Does your employer fail to provide your pay stubs on a regular basis? Do you constantly complain about inaccurate pay stubs? Does it seem like relevant information is missing from your pay stub? Pursuant to California Labor Code 226 employers must provide each employee with an itemized written wage statement detailing specific information. In the event information is missing, the employee is entitled to penalties (discussed in further detail below). Information that must appear on these wage statements includes:
- Gross wages earned
- Total hours worked by each employee (not required for salaried and exempt employees). This includes rest break time and waiting time for piece rate employees;
- The number of piece-rate units earned any applicable piece rate if paid on a piece basis;
- All deductions;
- Net wages earned;
- Start date and end date for the pay period;
- The name of the employee and the last four digits of his or her Social Security number (or employee identification number);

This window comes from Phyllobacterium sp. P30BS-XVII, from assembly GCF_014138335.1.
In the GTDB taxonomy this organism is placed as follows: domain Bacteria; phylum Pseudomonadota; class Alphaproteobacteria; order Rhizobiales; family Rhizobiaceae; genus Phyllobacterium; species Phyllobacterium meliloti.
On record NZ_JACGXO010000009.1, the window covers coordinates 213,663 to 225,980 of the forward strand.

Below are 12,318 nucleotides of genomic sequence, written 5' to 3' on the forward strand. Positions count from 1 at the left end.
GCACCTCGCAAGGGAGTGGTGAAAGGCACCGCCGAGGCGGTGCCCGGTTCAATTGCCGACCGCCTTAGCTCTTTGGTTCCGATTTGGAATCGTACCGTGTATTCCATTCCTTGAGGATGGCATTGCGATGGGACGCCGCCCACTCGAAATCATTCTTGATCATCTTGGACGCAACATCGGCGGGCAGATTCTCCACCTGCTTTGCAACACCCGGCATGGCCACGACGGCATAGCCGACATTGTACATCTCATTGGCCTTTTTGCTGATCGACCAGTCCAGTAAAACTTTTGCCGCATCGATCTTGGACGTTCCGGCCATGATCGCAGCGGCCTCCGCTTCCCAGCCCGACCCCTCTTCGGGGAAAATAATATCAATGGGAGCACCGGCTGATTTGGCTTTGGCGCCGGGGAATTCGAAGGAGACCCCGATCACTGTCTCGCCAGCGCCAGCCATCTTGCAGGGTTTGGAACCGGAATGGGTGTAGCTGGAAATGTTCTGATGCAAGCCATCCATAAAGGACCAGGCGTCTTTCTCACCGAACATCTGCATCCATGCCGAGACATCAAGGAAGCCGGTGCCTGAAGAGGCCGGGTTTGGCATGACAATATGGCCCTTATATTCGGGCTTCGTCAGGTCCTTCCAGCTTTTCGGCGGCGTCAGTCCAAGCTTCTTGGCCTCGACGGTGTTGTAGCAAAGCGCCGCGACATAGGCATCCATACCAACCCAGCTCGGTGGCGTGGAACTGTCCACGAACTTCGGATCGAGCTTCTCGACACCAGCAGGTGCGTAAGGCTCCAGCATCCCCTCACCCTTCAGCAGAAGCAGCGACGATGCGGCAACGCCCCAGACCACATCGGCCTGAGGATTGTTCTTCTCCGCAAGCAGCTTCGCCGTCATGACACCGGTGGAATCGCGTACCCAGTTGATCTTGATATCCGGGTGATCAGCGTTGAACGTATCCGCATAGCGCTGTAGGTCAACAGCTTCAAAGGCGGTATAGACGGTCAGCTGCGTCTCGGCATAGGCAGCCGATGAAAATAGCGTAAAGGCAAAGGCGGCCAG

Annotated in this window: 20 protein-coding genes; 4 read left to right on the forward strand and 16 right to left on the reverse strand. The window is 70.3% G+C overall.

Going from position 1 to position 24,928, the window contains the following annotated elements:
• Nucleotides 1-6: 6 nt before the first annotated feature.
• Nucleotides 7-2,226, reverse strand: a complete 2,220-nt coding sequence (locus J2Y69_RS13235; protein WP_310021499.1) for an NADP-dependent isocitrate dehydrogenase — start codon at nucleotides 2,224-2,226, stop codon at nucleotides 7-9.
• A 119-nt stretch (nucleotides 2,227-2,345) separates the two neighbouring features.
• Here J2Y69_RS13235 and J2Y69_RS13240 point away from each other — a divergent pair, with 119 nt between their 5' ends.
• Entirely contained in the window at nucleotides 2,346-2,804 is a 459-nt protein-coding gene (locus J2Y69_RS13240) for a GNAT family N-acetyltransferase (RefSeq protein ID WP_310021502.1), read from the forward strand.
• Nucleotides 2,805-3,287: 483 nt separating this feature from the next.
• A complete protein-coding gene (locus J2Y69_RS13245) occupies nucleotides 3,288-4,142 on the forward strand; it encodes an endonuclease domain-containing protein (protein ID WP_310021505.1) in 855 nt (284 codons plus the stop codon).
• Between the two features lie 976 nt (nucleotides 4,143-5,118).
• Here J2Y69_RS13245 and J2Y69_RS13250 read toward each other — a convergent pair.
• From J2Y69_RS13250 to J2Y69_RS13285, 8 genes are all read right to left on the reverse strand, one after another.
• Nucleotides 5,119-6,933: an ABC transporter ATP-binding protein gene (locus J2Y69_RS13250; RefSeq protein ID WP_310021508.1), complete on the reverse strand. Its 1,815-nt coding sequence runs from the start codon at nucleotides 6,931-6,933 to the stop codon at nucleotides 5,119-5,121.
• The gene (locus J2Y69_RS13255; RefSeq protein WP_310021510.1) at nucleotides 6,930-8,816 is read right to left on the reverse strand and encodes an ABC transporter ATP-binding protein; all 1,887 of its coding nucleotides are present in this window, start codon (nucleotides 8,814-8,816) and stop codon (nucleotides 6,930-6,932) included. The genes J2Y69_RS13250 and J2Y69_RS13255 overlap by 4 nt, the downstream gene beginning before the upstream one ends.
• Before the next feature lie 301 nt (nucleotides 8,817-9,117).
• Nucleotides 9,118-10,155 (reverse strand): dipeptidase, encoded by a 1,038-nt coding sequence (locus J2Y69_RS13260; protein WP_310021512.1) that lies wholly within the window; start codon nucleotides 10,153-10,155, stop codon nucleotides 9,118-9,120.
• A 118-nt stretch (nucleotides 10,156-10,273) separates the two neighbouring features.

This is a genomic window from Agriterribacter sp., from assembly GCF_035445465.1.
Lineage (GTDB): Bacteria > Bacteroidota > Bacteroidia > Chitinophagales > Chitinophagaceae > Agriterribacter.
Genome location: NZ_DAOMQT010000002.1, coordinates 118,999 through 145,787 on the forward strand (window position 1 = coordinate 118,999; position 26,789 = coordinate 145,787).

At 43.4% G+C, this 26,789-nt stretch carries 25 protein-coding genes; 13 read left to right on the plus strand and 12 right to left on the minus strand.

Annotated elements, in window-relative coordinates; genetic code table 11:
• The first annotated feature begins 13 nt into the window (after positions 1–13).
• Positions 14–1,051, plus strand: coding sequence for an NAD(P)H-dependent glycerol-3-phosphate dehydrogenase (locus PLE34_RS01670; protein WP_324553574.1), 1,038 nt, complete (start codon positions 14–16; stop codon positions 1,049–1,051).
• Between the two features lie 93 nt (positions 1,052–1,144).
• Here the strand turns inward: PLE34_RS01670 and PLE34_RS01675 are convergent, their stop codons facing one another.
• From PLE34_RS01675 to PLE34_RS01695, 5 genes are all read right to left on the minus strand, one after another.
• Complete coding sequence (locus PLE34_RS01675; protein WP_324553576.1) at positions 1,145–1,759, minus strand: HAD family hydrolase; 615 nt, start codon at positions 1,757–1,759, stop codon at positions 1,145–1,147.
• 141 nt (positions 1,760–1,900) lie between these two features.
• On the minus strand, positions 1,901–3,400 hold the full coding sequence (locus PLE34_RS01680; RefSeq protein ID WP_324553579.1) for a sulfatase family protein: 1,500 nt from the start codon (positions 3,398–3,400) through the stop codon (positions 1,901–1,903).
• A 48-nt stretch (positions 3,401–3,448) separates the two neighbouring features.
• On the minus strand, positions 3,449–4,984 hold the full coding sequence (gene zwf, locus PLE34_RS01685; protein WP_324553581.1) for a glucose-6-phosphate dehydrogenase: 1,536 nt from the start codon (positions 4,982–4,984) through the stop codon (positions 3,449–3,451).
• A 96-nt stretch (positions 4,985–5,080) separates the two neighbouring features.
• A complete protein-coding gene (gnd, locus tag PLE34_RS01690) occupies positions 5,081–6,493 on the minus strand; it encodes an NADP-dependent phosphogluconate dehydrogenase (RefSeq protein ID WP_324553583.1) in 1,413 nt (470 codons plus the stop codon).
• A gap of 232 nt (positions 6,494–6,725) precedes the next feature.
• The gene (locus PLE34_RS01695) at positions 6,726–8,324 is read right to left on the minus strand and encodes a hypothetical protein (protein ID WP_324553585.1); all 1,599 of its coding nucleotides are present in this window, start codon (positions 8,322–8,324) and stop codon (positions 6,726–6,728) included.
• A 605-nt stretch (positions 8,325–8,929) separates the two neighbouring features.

- The employer’s name and address;
- For piece-rate workers, the total hours of compensable rest and recovery periods, the rate of compensation, and the gross wages paid for those periods during the pay period;
- All applicable hourly rates in effect during the pay period, and the hours worked under each hourly rate separately listed, i.e. (regular hourly rate, overtime rate, double overtime rate, etc.)
Penalties for Missing, Incomplete, or Inaccurate Paystubs
An employee that suffers injury as a result of an employer’s knowing and intentional failure to comply with the requirements discussed above may recover $50 for the initial pay period and $100 for each violation in a subsequent pay period not to exceed $4,000.00, plus costs and reasonable attorney fees. An employee who has suffered as a result of an employer’s failure to comply with paystub requirements is entitled to bring an action for injunctive relief ensuring that California law is followed by the employer, and is entitled to an award of costs and reasonably attorney fees.
Inspection Rights for Employee Paystubs
Workers who suspect that there may be some issues with their wage statements can request to inspect them. Pursuant to Labor Code Section 226, Current and former employees have the right to inspect or copy their wage statements on reasonable request. Employers must respond to an oral or written request within 21 days or be subject to a $750 penalty.